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I was checking a description for the ETF and there was a comparison of how many times the market price was above or below NAV. What does this tell me about the ETF and why would I need to care about it?

NAV is the value of the holdings inside of the ETF and market price is the price for the share unit of ETF. As I understood they should be consistent and as soon as price becomes above NAV then more shares are created and when it goes below shares are redeemed.

Why does an investor need to know it?

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Market price and NAV are supposed to converge as the premium/discount is arbitraged away through creation/redemption.

The daily variations are small for liquid ETFs and I wouldn't worry about it on a daily basis.

However, if an ETF is trading at a huge premium/discount, it might be a sign of liquidity issues or idiosyncratic factors affecting the ETF or underlying assets (small number of holdings, thinly traded stocks or bonds, impending liquidation, futures based ETFs, sanctions...)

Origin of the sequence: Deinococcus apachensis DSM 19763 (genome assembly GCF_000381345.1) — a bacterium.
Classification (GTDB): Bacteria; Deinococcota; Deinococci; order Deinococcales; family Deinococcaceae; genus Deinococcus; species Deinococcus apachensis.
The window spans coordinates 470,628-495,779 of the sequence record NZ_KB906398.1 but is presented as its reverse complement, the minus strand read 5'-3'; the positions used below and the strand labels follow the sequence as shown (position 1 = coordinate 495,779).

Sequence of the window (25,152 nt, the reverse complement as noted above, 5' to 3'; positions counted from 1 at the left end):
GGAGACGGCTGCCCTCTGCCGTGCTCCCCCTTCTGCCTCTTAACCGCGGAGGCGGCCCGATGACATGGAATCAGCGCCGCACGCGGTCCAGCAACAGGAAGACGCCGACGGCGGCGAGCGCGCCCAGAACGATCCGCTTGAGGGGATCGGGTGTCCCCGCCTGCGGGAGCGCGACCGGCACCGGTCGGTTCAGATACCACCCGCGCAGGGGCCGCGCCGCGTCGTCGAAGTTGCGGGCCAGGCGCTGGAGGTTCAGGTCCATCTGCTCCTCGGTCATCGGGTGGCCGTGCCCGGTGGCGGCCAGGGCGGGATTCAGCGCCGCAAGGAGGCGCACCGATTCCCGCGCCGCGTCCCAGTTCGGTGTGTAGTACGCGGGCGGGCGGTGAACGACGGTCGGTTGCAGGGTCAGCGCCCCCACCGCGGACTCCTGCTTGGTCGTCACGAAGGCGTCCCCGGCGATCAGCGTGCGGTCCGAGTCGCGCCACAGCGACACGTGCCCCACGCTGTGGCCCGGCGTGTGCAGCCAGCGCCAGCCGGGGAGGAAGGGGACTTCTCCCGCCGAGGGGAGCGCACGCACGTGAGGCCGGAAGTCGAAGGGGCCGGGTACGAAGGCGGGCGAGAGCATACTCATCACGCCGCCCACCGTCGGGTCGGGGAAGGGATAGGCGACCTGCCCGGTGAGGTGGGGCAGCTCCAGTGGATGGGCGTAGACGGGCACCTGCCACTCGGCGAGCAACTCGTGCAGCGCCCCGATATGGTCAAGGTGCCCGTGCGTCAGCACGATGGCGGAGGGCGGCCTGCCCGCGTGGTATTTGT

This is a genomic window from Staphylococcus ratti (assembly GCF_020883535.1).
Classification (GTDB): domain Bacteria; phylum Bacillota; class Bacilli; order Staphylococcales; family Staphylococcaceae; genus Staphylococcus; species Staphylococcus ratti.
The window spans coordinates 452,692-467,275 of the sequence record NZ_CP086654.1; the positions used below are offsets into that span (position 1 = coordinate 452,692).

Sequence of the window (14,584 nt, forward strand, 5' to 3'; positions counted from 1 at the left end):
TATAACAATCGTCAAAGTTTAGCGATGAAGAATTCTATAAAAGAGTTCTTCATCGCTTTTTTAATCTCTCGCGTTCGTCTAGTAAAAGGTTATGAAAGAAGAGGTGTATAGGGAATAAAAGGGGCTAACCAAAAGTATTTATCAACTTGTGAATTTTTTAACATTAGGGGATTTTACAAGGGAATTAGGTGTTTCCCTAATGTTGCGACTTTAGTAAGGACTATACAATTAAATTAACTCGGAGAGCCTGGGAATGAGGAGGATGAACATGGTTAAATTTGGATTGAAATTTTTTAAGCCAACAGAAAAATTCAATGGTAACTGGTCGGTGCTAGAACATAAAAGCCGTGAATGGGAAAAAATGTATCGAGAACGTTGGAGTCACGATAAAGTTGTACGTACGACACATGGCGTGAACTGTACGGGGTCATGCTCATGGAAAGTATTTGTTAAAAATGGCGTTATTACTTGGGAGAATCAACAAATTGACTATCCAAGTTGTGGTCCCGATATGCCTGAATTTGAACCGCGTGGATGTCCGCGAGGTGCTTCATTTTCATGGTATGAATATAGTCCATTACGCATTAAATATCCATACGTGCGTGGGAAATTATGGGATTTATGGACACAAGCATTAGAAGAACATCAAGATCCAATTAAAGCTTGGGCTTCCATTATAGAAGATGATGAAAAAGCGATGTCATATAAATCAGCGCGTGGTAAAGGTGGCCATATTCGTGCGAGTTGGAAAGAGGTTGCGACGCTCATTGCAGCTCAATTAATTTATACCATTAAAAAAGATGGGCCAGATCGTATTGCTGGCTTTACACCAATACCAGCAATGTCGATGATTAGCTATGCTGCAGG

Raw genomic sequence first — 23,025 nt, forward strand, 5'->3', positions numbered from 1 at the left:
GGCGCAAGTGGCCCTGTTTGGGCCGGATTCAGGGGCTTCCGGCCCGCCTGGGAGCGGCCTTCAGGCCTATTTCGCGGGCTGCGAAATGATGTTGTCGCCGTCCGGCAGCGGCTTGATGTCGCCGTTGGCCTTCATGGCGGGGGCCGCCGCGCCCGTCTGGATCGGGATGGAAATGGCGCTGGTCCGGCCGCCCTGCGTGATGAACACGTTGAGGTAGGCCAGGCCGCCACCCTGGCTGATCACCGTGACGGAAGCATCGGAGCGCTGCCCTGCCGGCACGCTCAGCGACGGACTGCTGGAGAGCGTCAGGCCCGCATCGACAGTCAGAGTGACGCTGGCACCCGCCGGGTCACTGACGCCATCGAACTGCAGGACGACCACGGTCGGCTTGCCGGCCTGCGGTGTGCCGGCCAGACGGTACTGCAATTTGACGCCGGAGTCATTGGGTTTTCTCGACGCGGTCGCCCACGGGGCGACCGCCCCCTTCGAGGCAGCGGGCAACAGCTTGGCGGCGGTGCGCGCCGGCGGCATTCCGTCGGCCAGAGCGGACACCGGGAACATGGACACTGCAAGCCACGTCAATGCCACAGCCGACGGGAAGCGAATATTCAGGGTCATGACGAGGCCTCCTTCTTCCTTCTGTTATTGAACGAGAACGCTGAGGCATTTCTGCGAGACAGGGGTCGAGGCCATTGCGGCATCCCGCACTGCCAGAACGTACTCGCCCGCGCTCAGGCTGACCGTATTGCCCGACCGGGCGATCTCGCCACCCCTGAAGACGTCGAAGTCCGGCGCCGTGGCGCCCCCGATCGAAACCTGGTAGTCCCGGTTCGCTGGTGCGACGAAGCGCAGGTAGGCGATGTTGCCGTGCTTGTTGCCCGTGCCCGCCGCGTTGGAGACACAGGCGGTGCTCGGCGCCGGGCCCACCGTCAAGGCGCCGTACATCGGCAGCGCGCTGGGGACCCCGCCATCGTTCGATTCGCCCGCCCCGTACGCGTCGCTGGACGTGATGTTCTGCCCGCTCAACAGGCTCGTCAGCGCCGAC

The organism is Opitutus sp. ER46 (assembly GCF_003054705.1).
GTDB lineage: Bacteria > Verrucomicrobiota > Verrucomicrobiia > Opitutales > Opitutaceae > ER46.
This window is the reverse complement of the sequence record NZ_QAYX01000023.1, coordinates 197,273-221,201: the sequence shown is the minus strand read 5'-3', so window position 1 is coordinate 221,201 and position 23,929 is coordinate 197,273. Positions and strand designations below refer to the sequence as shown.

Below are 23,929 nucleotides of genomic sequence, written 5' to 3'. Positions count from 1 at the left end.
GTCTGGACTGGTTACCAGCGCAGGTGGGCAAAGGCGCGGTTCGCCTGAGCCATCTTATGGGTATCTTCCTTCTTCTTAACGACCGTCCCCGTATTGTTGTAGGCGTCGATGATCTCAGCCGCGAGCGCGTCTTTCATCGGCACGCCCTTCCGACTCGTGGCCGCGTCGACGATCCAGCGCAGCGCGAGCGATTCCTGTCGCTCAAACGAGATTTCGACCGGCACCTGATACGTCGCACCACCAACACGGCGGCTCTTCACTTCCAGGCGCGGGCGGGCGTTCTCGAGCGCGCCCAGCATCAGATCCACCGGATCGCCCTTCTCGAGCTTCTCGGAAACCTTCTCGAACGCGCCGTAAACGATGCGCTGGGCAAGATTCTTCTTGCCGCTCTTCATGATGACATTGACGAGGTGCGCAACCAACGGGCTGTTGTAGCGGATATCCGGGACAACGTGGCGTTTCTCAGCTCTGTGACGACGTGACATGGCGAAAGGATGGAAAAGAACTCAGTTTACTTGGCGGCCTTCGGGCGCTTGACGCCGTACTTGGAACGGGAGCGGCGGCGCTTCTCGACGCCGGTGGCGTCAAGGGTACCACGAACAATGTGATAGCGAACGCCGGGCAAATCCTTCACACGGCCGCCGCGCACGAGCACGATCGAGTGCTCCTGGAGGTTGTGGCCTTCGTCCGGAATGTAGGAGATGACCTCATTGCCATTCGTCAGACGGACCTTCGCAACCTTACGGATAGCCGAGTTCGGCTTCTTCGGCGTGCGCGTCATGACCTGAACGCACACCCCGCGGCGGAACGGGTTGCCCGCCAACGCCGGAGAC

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  • So why do they show this chart then? And I would think the ratio should be about 50/50?
    – Medan
    Mar 8, 2023 at 20:33
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    @Medan supposedly because the data is available and some people find it interesting/useful? There's no reason it needs to be 50/50 as it comes down to the supply/demand dynamics of both the ETF and its holdings. Per your link, the ETF was trading "within 0.5% of NAV" every day of the past year, which is reassuring.
    – 0xFEE1DEAD
    Mar 8, 2023 at 21:26

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